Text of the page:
Gymnastics coach Don Peters led the US women's team to eight Olympic medals. But according to a new exposé, he also sexually abused three teenage gymnasts.
The Orange County Register reports on allegations that Peters had sex with three gymnasts he coached in the 1980s. One, Doe Yamashiro, has gone on the record to accuse him of a years-long pattern of abuse. She describes the first time he made advances on her:
He asked to speak with me in his hotel room and he locked the door behind us. And then he began groping me. And that was the worst; that was really the worst of it because I had never been kissed by a boy, and I wasn't even interested in boys at that point. I didn't have breasts. I was totally pre-pubescent at 16. And, you know, if you spend your life in the gym, you're totally emotionally naive.
The following year, he had intercourse with her in a parked car:
I still couldn't say 'no' to him. That incident I had a very strong emotional reaction to. That was a real physical violation and I was disgusted. I was disgusted at him and myself. And that's it. I was in pain and I had just lost my virginity. And then I had to go to workout.
The age of consent in California is 18, so the alleged 1987 assault would constitute statutory rape — unfortunately, the statute of limitations has passed. Another woman, who did not give her name, told the Register that Peters "fondled" and had sex with her when she was 18. The woman had previously been molested by her father, which Peters knew, and she had already attempted suicide twice. She says, "I would include him in the people who have taken advantage of me. I was vulnerable and he knew that, and he really preys upon that kind of person." Peters's former office-mate Linda McNamara says he also confessed to having sex with a third teenager, this one under 18 — she has not come forward. Says Prof. Charol Shakeshaft,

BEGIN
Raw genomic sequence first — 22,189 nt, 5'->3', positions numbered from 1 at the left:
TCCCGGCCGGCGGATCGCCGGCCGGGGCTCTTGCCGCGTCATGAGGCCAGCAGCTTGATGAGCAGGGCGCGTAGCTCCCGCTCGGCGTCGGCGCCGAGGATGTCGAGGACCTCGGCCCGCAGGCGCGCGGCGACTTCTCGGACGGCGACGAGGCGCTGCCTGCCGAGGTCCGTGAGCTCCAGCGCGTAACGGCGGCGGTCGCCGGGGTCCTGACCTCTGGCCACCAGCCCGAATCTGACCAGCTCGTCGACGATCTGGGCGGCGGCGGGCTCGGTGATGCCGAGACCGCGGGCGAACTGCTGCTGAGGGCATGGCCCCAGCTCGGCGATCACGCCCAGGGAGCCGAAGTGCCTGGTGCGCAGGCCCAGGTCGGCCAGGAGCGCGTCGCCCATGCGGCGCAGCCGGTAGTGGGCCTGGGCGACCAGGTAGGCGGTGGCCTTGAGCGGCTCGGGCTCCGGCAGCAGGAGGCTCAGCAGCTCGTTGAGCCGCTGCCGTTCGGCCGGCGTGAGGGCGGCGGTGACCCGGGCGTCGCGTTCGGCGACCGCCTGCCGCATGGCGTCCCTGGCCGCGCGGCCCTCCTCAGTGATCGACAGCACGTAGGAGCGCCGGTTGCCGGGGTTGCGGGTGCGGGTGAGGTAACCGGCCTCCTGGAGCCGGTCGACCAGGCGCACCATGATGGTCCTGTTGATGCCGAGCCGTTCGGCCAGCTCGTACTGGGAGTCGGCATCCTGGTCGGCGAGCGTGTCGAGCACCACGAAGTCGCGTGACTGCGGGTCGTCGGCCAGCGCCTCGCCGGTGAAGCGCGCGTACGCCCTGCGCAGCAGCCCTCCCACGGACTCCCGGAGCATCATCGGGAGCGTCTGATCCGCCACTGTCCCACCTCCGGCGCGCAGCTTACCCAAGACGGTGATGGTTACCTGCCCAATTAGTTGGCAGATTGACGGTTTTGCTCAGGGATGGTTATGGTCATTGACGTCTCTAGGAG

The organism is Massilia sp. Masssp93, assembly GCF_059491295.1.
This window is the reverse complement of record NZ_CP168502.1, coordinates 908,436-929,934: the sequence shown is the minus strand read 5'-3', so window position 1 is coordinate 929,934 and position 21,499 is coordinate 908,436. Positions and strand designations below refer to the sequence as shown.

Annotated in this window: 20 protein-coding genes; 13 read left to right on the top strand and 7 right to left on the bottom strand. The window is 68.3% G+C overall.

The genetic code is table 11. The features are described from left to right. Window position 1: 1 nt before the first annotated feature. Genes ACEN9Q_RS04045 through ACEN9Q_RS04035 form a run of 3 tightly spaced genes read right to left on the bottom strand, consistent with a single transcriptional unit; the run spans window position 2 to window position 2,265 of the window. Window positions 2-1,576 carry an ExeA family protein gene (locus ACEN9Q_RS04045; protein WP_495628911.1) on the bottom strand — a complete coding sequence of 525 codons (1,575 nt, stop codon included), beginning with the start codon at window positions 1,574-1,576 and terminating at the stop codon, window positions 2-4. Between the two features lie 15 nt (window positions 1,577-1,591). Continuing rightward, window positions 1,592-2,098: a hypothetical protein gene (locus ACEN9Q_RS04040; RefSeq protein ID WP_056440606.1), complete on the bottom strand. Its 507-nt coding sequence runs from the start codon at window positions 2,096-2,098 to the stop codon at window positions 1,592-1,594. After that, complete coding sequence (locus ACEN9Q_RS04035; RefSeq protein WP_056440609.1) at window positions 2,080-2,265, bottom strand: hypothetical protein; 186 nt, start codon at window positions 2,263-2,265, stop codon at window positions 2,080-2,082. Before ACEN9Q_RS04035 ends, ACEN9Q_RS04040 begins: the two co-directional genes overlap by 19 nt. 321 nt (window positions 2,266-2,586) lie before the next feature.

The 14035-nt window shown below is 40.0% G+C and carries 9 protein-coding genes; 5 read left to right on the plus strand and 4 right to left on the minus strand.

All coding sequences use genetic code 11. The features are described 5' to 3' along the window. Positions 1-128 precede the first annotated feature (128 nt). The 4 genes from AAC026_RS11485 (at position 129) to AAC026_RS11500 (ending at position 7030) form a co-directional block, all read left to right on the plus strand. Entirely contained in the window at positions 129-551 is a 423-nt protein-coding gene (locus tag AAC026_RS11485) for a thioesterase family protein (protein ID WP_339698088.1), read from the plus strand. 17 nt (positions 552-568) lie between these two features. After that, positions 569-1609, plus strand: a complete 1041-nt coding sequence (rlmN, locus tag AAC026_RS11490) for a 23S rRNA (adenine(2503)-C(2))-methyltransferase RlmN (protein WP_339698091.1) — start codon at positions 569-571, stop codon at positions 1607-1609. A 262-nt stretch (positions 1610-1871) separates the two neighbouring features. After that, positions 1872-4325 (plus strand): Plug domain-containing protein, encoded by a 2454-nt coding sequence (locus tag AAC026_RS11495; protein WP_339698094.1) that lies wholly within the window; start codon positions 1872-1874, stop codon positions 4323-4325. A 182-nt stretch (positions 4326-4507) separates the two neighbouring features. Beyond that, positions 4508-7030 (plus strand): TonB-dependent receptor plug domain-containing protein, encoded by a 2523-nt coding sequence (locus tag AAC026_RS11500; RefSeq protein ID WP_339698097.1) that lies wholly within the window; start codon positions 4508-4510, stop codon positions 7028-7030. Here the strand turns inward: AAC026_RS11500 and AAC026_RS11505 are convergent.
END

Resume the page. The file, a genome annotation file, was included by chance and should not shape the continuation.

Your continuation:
There is a special relationship between a coach and an athlete, particularly in an individual event sport like gymnastics, swimming, tennis. The coach is very important to the success of the athlete, and there are no other places to find that support, or at least that's what the athlete believes, usually because the coach has taught the athlete that message: 'Without me, you wouldn't be able to do this.'
She adds, "they are afraid that if they speak up, they will lose all the good things and additional bad things will happen to them. The coach will hurt them, they will not be believed, they will lose their chances at the Olympics, etc." Other sports have suffered similar allegations in recent years: USA Swimming coaches have been accused of sexually abusing swimmers and secretly taping them while they changed. Yamashiro says the dangerous nature of gymnastics adds another layer of complexity: "you have this thing you're doing daily that is risking your life, and you have this coach who's spotting you and supposedly keeping you alive. So it just gets really twisted, the whole thing, twisted up." Peters is currently under investigation by USA Gymnastics — hopefully his case will draw attention to the need for oversight in the sport, and for alternative sources of support for young athletes who may currently feel they have nowhere to turn.